Meeting your idol: one scholar’s experience

Author: | 11 Nov 2019

What is it like meeting your idol who inspired a major life change?

Longford scholar Emma read Helena Kennedy QC’s “Eve was Framed” whilst in prison. It sparked her decision to study law. Five years on Emma works at JUSTICE, a legal charity where human rights lawyer Baroness Helena Kennedy is President.

Longford Blog caught up with Emma during a busy working week…..


Recently you met your idol. What was that like?

Really overwhelming.  After looking up to her for so many years I was ridiculously nervous, so many people say don’t meet your heroes but she couldn’t have been nicer. She talked about her love of Longford and all it stands for. Then I told her that my personal officer in prison had given me her book “Eve was Framed” to read and about the huge impact it’s had on my life ever since. It felt as if she’d written it about me, I could relate to every word of it. Which made me cry. And that made her cry!

What struck you most about the book “Eve was Framed,” published more than 25 years ago, to highlight evidence of unequal treatment of women in the courts?

It made me realise I wasn’t on my own. At the time of my arrest there were very few refuge places left in the county I lived in. The fact that I worked full time and didn’t have children meant I wasn’t a priority for what little there was. I felt I had nowhere to go. The treatment I received from the police was incredibly poor, constantly being doubted about how bad things had been — being told multiple times, “If it was that bad, you’d just leave him”. Then finally on the day of my sentencing my barrister said to me, “You’ll be going to prison today, this judge doesn’t like women.” That’s not OK. I’ve always felt I was treated much harsher just for being female, I’ve always taken responsibility for what I did and I’ve paid the price tenfold. There are so many women in prison, just like me, with similar experiences, women who have lost their homes, their jobs and sometimes their children, just adding to the cycle of abuse and criminality. All over one mistake. We’re not immoral, or trouble makers we just need to be supported and believed. And to think it can all come down to one day, one Friday morning and a judge who doesn’t like women.

That’s not OK, I’m still really angry.

Why did that lead you to turn to education?

Really, it was down to that one book. I decided to study Law to learn about how it works, why it’s made, how it can be changed. My undergraduate degree is in Law & Criminal Justice and when I first started, I did want to become a lawyer but the more I learnt the more I realised I could have a bigger impact working in policy. Then I studied for my MSc in Clinical Criminology which is based much more on social science and the ways in which policy and law affect wider society.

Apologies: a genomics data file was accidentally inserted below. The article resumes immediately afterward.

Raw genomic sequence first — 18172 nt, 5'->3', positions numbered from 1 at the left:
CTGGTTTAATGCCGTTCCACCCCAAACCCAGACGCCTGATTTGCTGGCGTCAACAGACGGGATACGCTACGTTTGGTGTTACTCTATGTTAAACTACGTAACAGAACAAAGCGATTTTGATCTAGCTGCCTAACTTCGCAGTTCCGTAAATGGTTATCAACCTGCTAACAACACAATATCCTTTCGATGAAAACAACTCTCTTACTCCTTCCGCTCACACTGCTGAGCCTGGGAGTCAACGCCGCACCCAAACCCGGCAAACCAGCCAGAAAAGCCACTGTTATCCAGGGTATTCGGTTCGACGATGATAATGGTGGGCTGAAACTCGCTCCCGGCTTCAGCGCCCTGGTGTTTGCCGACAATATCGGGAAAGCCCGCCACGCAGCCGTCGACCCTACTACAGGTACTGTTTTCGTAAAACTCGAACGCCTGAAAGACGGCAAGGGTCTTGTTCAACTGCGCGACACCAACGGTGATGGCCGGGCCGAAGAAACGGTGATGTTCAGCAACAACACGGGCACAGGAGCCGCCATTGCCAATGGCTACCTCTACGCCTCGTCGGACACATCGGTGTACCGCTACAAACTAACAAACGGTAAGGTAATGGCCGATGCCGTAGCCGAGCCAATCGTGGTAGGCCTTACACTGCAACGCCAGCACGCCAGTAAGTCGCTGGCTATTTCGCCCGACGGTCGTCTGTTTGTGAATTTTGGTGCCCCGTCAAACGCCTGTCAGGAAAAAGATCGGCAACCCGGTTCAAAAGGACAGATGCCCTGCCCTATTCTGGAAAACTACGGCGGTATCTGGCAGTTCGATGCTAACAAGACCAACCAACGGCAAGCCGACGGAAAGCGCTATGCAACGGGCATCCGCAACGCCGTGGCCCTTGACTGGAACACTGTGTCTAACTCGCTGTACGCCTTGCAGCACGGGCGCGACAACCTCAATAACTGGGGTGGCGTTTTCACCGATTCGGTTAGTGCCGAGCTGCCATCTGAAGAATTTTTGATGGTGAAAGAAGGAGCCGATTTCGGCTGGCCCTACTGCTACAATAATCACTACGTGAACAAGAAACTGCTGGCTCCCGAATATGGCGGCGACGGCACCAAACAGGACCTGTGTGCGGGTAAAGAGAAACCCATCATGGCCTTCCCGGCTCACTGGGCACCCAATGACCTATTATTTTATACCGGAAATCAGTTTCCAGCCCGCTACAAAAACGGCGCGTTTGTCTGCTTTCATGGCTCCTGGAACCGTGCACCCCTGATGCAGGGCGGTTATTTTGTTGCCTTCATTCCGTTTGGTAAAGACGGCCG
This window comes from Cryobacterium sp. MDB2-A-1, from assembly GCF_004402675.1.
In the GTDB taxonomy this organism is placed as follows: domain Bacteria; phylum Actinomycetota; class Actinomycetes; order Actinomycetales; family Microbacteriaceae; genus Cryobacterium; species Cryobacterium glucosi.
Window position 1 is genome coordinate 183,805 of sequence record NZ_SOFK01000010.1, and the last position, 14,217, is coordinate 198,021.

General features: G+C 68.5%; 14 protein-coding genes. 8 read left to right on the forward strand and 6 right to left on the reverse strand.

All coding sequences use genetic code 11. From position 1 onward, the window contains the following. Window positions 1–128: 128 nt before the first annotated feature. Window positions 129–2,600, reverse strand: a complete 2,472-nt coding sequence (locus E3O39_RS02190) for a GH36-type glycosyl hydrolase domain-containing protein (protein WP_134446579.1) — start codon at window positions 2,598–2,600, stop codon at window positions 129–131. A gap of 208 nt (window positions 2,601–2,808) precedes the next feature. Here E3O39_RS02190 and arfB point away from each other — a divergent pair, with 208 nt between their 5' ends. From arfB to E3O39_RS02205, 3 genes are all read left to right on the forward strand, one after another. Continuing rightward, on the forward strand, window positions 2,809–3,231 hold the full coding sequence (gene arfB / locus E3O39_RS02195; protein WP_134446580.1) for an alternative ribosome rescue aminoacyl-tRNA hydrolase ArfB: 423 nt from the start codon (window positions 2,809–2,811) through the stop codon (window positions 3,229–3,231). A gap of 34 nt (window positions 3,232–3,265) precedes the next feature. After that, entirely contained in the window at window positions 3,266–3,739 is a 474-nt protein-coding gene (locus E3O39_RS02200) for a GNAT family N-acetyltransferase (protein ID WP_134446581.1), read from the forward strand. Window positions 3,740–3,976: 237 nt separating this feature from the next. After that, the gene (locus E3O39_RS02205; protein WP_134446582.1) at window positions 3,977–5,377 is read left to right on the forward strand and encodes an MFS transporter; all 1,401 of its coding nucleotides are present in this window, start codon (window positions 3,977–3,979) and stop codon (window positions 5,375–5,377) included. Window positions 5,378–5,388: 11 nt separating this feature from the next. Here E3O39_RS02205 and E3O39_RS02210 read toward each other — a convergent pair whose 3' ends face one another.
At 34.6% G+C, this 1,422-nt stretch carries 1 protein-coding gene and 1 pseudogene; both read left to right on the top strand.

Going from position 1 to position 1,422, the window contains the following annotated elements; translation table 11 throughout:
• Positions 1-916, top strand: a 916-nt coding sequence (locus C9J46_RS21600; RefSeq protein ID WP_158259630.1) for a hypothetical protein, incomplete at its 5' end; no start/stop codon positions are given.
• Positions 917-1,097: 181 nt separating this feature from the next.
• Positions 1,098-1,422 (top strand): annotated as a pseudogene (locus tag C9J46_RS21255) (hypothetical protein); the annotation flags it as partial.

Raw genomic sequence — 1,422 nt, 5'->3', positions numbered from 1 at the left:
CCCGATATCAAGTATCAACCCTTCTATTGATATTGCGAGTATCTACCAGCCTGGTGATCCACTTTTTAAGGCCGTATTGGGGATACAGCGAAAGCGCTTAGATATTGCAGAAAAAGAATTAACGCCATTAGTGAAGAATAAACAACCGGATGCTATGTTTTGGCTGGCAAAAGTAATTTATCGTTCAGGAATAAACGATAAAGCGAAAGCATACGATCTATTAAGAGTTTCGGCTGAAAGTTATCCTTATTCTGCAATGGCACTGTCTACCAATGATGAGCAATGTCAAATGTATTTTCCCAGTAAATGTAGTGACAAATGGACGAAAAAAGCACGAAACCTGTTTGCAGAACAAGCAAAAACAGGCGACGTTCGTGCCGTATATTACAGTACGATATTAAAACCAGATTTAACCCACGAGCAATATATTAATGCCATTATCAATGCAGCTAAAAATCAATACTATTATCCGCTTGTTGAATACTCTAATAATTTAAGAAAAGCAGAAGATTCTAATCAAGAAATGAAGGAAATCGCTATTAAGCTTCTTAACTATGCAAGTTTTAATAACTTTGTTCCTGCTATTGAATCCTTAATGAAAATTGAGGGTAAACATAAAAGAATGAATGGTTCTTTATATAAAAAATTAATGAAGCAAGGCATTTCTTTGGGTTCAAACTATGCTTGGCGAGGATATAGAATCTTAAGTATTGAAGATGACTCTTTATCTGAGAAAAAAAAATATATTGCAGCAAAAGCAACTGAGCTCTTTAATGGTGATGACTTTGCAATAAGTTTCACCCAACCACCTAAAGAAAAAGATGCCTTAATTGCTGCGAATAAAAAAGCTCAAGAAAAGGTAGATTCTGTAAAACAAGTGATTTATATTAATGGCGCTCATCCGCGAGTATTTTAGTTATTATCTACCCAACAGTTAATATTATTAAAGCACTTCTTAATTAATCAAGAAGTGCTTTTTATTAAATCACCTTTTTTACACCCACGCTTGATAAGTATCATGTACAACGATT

And now you’re doing a six-month paid internship with JUSTICE, how is that?

I love it! It’s amazing to be taken seriously. I’ve tried to get a job for years and really struggled, so doing something I really care about with a charity doing such influential work is amazing. Everyone there has been so welcoming and supportive, I couldn’t ask for more.  I’m currently assisting on the research for a project on Racial Disparity in the Youth Criminal Justice System, which is fascinating. This is definitely the place to be to change the world!

What next?

I’d love to stay on past my six months but I know it’s not that simple. So, for now I’m working hard and make the most of it. Moving has been a huge change for me but I know it was the right thing to do. I’m becoming more and more aware of the many incredible charities doing such such important work. The opportunities are endless.

What would you say to your teenage self about reaching this point?

That’s a long time ago, and the last time I was this happy. I don’t even recognise the person I was 5 years ago… but I’m proud of myself, for the first time in my life. My confidence is growing every day. I really like the person I’m becoming.